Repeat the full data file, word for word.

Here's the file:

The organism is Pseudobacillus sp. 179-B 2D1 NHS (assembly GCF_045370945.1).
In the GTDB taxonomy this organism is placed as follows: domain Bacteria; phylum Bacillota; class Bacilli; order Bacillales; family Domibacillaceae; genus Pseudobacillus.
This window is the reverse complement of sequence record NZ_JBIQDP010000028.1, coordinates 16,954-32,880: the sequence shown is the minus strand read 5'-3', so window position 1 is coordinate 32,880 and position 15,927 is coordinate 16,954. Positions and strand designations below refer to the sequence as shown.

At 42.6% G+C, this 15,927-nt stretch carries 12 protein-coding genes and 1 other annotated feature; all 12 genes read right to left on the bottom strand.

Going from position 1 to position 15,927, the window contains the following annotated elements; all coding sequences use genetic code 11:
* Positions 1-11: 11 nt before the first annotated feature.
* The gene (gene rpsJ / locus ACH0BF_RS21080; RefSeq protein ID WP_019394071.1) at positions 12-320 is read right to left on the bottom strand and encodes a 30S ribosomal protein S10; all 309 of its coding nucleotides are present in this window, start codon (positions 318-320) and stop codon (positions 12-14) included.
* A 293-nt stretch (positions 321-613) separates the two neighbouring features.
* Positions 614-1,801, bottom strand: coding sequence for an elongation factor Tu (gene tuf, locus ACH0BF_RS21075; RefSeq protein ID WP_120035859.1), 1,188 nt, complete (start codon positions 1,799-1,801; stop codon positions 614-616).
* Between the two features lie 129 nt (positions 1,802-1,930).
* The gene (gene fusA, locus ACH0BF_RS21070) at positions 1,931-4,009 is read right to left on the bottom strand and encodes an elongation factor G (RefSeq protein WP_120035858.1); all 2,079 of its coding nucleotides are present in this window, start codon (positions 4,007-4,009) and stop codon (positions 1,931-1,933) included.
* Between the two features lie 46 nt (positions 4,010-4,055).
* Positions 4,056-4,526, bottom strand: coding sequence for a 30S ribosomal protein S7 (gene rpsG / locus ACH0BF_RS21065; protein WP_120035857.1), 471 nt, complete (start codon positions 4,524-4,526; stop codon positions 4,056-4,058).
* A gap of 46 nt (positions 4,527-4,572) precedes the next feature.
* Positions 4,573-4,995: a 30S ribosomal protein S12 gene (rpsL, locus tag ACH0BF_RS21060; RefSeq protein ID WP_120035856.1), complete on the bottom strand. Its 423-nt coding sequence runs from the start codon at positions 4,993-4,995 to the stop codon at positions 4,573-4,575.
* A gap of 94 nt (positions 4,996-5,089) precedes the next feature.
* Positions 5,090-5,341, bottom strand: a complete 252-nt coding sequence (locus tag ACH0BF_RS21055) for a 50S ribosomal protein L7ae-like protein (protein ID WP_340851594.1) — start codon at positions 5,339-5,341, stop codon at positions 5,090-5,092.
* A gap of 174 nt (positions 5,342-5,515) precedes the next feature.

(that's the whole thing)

The organism is Pseudobacillus sp. 179-B 2D1 NHS (assembly GCF_045370945.1).
In the GTDB taxonomy this organism is placed as follows: domain Bacteria; phylum Bacillota; class Bacilli; order Bacillales; family Domibacillaceae; genus Pseudobacillus.
This window is the reverse complement of sequence record NZ_JBIQDP010000028.1, coordinates 16,954-32,880: the sequence shown is the minus strand read 5'-3', so window position 1 is coordinate 32,880 and position 15,927 is coordinate 16,954. Positions and strand designations below refer to the sequence as shown.

At 42.6% G+C, this 15,927-nt stretch carries 12 protein-coding genes and 1 other annotated feature; all 12 genes read right to left on the bottom strand.

Going from position 1 to position 15,927, the window contains the following annotated elements; all coding sequences use genetic code 11:
* Positions 1-11: 11 nt before the first annotated feature.
* The gene (gene rpsJ / locus ACH0BF_RS21080; RefSeq protein ID WP_019394071.1) at positions 12-320 is read right to left on the bottom strand and encodes a 30S ribosomal protein S10; all 309 of its coding nucleotides are present in this window, start codon (positions 318-320) and stop codon (positions 12-14) included.
* A 293-nt stretch (positions 321-613) separates the two neighbouring features.
* Positions 614-1,801, bottom strand: coding sequence for an elongation factor Tu (gene tuf, locus ACH0BF_RS21075; RefSeq protein ID WP_120035859.1), 1,188 nt, complete (start codon positions 1,799-1,801; stop codon positions 614-616).
* Between the two features lie 129 nt (positions 1,802-1,930).
* The gene (gene fusA, locus ACH0BF_RS21070) at positions 1,931-4,009 is read right to left on the bottom strand and encodes an elongation factor G (RefSeq protein WP_120035858.1); all 2,079 of its coding nucleotides are present in this window, start codon (positions 4,007-4,009) and stop codon (positions 1,931-1,933) included.
* Between the two features lie 46 nt (positions 4,010-4,055).
* Positions 4,056-4,526, bottom strand: coding sequence for a 30S ribosomal protein S7 (gene rpsG / locus ACH0BF_RS21065; protein WP_120035857.1), 471 nt, complete (start codon positions 4,524-4,526; stop codon positions 4,056-4,058).
* A gap of 46 nt (positions 4,527-4,572) precedes the next feature.
* Positions 4,573-4,995: a 30S ribosomal protein S12 gene (rpsL, locus tag ACH0BF_RS21060; RefSeq protein ID WP_120035856.1), complete on the bottom strand. Its 423-nt coding sequence runs from the start codon at positions 4,993-4,995 to the stop codon at positions 4,573-4,575.
* A gap of 94 nt (positions 4,996-5,089) precedes the next feature.
* Positions 5,090-5,341, bottom strand: a complete 252-nt coding sequence (locus tag ACH0BF_RS21055) for a 50S ribosomal protein L7ae-like protein (protein ID WP_340851594.1) — start codon at positions 5,339-5,341, stop codon at positions 5,090-5,092.
* A gap of 174 nt (positions 5,342-5,515) precedes the next feature.